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Cath Everett

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HR ineffective at conflict resolution


Although workplace conflict is on the up as a result of the stress caused by increasing workloads, less than one in five employees would turn to the HR function to bring about a resolution.


According to a study among 1,000 UK workers commissioned by the Centre for Effective Dispute Resolution (CEDR), some 87% of respondents felt that conflict levels had risen or at best stayed the same over the last 12-18 months, with 32% citing rising workloads as the main trigger. This compared with only 16% who said that money was a key driver.

Most of these disputes were internal to the organisation (59%), however, with challenging conversations most likely to occur with managers (32) and co-workers (27%) rather than customers or suppliers. But just under two thirds of those questioned felt that their employer was ill-equipped to handle the situation.

Karl Mackie, the CEDR’s chief executive, said: “All eyes are trained on the private sector as a beacon of hope for job creation, but the survey suggests levels of internal conflict that stand in the way of real business transformation.”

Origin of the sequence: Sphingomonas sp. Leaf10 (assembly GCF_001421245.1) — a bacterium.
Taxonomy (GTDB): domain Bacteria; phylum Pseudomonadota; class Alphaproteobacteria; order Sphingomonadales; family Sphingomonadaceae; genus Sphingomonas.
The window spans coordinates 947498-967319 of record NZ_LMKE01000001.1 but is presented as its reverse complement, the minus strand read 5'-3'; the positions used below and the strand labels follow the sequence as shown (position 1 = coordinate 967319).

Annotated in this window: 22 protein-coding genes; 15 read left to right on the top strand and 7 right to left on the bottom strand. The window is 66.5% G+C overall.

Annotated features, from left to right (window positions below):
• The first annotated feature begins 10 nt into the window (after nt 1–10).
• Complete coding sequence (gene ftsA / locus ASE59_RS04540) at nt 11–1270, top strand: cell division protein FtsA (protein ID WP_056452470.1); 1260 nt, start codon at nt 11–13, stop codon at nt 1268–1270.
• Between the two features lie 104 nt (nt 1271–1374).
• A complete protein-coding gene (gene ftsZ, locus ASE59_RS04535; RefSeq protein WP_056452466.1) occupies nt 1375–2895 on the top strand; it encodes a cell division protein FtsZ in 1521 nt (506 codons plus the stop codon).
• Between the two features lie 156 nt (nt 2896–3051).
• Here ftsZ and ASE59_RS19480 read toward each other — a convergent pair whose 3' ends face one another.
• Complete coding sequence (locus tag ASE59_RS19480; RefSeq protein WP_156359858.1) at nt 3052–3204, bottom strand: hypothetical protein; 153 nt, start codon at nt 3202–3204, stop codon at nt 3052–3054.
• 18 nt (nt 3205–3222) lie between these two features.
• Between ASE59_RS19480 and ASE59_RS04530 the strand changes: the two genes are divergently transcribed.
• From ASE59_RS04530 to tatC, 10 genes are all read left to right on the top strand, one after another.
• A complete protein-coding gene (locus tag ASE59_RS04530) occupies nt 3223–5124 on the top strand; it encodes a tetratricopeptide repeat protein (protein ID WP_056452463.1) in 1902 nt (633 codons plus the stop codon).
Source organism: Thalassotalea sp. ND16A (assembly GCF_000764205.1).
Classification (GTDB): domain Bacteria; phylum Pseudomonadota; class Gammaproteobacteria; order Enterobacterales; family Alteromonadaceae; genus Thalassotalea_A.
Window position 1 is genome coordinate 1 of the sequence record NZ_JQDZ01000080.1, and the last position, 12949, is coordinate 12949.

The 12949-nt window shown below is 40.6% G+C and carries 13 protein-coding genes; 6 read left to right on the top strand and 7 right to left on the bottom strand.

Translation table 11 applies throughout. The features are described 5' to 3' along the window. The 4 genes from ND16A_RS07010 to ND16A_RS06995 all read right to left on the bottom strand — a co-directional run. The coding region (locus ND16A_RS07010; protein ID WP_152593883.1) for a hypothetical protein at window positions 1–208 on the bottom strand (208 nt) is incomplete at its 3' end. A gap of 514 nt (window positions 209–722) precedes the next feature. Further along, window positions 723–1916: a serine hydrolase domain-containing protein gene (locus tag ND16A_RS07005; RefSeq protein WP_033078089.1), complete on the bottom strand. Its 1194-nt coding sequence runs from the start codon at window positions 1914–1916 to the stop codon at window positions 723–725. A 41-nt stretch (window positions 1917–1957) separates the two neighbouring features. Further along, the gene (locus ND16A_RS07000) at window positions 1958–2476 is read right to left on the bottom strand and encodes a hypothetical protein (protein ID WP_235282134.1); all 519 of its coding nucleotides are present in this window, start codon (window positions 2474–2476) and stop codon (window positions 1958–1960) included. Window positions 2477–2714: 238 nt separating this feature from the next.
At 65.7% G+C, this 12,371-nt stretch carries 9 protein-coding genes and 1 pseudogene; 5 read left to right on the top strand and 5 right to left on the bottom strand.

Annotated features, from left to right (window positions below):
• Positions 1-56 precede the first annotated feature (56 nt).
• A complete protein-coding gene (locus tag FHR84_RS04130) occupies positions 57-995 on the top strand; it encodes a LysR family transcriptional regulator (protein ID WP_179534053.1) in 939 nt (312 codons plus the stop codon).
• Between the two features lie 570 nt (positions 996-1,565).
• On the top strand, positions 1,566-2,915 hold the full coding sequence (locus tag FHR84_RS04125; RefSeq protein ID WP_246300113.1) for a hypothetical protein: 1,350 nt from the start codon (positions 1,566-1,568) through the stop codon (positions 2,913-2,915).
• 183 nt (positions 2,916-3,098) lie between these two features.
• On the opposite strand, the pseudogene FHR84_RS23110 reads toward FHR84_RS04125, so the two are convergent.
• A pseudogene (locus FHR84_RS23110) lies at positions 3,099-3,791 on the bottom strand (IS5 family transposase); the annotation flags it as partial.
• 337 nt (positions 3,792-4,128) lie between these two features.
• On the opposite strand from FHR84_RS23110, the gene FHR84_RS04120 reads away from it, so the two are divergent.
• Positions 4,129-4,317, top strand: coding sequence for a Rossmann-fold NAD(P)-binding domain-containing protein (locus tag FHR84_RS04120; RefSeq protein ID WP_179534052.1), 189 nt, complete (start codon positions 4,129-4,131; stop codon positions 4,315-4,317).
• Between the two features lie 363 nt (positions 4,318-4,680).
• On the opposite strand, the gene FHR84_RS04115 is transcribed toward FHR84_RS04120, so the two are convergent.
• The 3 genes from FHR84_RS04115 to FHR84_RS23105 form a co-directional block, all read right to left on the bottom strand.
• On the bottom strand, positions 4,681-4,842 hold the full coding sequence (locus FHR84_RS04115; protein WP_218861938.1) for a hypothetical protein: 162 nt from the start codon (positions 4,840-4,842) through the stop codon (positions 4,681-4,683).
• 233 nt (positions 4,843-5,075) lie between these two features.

But conflict, when managed effectively, could boost morale and curb stress, helping to create an environment that was more conducive to achieving corporate goals, he added.

Worryingly, however, the report entitled ‘Tough Times, Tough Talk’ revealed that only 16% of employees believed HR was best suited to conflict resolution, ranking them second to bottom in terms of effectiveness.

Just under a quarter were keenest on the intervention of a neutral advisor, while 38% felt that their managers were the best ones to turn to. This contrasted with the attitudes of the managers themselves, however, 46% of which did not have the same level of confidence in their own abilities.

As a result, Mackie said: “We believe company charters should give greater priority to effective conflict management as a core value that’s championed across the organisation, from the boardroom to the shop floor. Those in leadership positions have a duty to skill up in this area and encourage more structured conversations, which can reveal more than one path to conflict resolution.”

Such conversations were important in light of the fact that many employers tended to simply ignore conflict (60%) or did not have the necessary problem-solving skills to deal with it (57%).


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